Christmas TV Specials: Eight classic festive treats

25 mins read

Ever since the dawn of TV, the Christmas special has played an important role in our festive celebrations. With many of the biggest TV shows donning Santa hats and tinsel to ensure our evenings inside feel just that little bit more magical. And whether they have brought us comedy, drama or horror, the TV special has earned a place in our hearts over the years. So join us as we look back at eight unmissable festive treats from years gone by. Featuring; Lego Star Wars Holiday Special (2020); The Vicar of Dibley: The Christmas Lunch Incident (1996); The Wonder Years: Christmas (1988); Family Guy: Road to the North Pole (2010) The League of Gentlemen: Yule Never Leave (2000); Doctor Who: A Christmas Carol (2010), The Signalman (1976) and Malcolm in the Middle: Christmas (2001).

Lego Star Wars Holiday Special (2020)

Director: Ken Cunningham

Let me take you back to Christmas 1978, where Star Wars had become the only topic on many a child’s lips. While at the same time Santa Claus found himself inundated with requests for shiny new Kenner toys from a galaxy far, far away. The passion of its loyal fans, young and old, screaming for more. Therefore, it seemed logical to develop a Star Wars TV special to quench this thirst. With CBS bumping Wonder Woman and The Incredible Hulk for one night of TV that wasn’t to be missed; The Star Wars Holiday Special. And to be fair, the show started pretty well, with Han and Chewie escaping Star Destroyers to reach the planet of Kashyyyk, for ‘Life Day’ celebrations; with Chewies family patiently awaiting their arrival.

However, ‘Life Day’ celebrations were soon to descend into what can only be described as a psychedelic mess; a Star Wars-inspired LSD trip lasting one and a half hours. While at the same time our cast of heroes and villains joined forces with Bee Arthur, Diahann Carroll, and a decidedly dodgy Wookiee family. However, on the plus side, The Holiday Special did introduce the world to Boba Fett, some two years before his appearance in The Empire Strikes Back, alongside opening up a far greater Star Wars Universe. But, ultimately the result was a much lampooned and berated special that would never be repeated nor released on video, DVD or digital platforms. Although, with the power of modern-day streaming, it’s not difficult to find recorded versions circulating YouTube.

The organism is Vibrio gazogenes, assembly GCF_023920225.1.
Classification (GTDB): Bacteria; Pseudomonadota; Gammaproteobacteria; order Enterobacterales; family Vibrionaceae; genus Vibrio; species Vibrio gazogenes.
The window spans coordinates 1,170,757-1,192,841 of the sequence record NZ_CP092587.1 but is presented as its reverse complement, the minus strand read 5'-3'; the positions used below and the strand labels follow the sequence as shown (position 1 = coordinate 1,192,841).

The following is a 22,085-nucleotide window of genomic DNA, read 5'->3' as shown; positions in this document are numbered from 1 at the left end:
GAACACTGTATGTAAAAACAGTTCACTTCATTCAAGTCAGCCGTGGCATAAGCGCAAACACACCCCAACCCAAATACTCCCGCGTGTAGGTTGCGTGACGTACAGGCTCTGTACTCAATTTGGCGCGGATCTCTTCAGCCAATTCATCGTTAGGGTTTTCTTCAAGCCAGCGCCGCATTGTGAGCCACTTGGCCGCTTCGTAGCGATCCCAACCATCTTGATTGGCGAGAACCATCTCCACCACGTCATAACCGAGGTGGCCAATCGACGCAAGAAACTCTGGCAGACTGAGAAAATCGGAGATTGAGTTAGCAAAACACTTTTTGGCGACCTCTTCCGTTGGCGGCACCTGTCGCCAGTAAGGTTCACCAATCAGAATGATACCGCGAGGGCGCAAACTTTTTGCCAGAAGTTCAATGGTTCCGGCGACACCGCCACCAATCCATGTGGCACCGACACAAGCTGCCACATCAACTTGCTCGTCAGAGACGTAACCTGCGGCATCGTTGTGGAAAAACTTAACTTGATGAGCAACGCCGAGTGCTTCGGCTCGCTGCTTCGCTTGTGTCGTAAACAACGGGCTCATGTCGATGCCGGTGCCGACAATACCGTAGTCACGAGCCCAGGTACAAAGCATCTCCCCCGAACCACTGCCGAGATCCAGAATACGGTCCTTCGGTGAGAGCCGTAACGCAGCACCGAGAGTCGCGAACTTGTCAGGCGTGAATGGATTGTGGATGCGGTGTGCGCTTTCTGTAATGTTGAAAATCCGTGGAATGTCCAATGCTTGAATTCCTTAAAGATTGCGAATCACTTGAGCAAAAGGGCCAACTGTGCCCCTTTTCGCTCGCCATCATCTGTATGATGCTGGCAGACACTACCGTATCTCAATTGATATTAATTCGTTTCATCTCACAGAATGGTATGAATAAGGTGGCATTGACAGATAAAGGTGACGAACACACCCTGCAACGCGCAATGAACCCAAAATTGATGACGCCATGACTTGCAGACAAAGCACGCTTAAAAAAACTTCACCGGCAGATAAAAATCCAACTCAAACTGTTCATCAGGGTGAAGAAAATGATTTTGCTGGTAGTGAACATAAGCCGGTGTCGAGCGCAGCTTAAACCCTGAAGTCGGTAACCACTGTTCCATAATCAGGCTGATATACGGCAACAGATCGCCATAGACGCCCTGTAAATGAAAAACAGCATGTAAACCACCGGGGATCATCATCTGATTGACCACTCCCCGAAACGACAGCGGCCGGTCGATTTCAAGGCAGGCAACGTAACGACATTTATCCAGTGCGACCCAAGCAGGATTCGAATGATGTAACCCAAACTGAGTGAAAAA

Since then, there has never been another Star Wars Holiday Special, until now! With the new version care of the Lego Star Wars team at Disney. And while it may not reach the legendary heights of the original in terms of its mystique. Its tongue in cheek take on both the 1978 Christmas outing and the Skywalker legacy is nothing short of genius. While its humour reaches adults and kids alike as it places the Star Wars universe into a gigantic blender and revels in the smoothie that follows. But, even more, impressive is the treatment of the sequel characters so severely let down on the silver screen. The Lego adventure, ultimately giving them more life than The Rise of Skywalker ever could.

We also love: The Simpsons: Marge Be Not Proud (1995)

The Vicar of Dibley: The Christmas Lunch Incident (1996)

Director: Gareth Carrivick

Christmas comedies that last the relentless march of time are a rare commodity. With many of the biggest Christmas TV hits from years gone by, only serving to highlight how much humour has changed in the intervening years. The situation comedies that once made us spit out our mince pies with laughter, now somewhat lacking in spark. However, the first Vicar of Dibley Christmas special is one 90s comedy that bucks this trend. It’s devoutly silly humour still managing to catch us off guard in a timeless story of companionship and Christmas dinner.

Geraldine (Dawn French) gets far more than she bargained for on her first Christmas as Vicar of Dibley, receiving multiple dinner invitations. However, while most people would accept just one invite, she finds herself guilt-tripped into taking three; Jim and Frank, Alice and her family and the Hortons. And when each lunch proves to be even more decadent than the last, even including a sprout-eating contest. Geraldine’s stomach slowly expands; her ability to maintain a smile gradually decreasing with each mouthful.

One of the reasons The Vicar of Dibley remains so fresh is the closeted and untouched world it represents. A world where the Vicar remains at the centre of village life, with every other character built around a need for her approval. However, when this is combined with 90s gender politics, and a timeless British need for ‘niceness’. The result is an enduring comedy that still manages to raise more than a few big festive laughs.

We also love: Two Doors Down – Episode One (2013)

The Wonder Years: Christmas (1988)

Director: Steve Miner

It’s Christmas 1968, and the colour TV is just beginning its march across America. However, not so in the Arnold household, where black and white reigns supreme. But, that does not stop Kevin and his older brother Wayne from wishing for a colourful Christmas. The magic new TV’s in the local department store seducing both boys with the hum of innovation. However, there is one central sticking point, their dad, Jack, who seems deaf to their pleas no matter how grovelling in nature. At the same time, Kevin has split with Winnie but shockingly receives a gift from her never the less. The small, neatly wrapped box offering a spark of hope to young Kevin, that Winnie may still like him. But, can Kevin find a gift for Winnie at the last minute?

Over six seasons from 1988 – 1992 we walked with the Arnold family as the 1960s turned into the 1970s, and American society slowly changed. During this time The Wonder Years gave us five festive treats, each one exploring family, change and social progression. However, while each Christmas outing is unique in its own right, it’s the first festive episode that holds a place in my heart.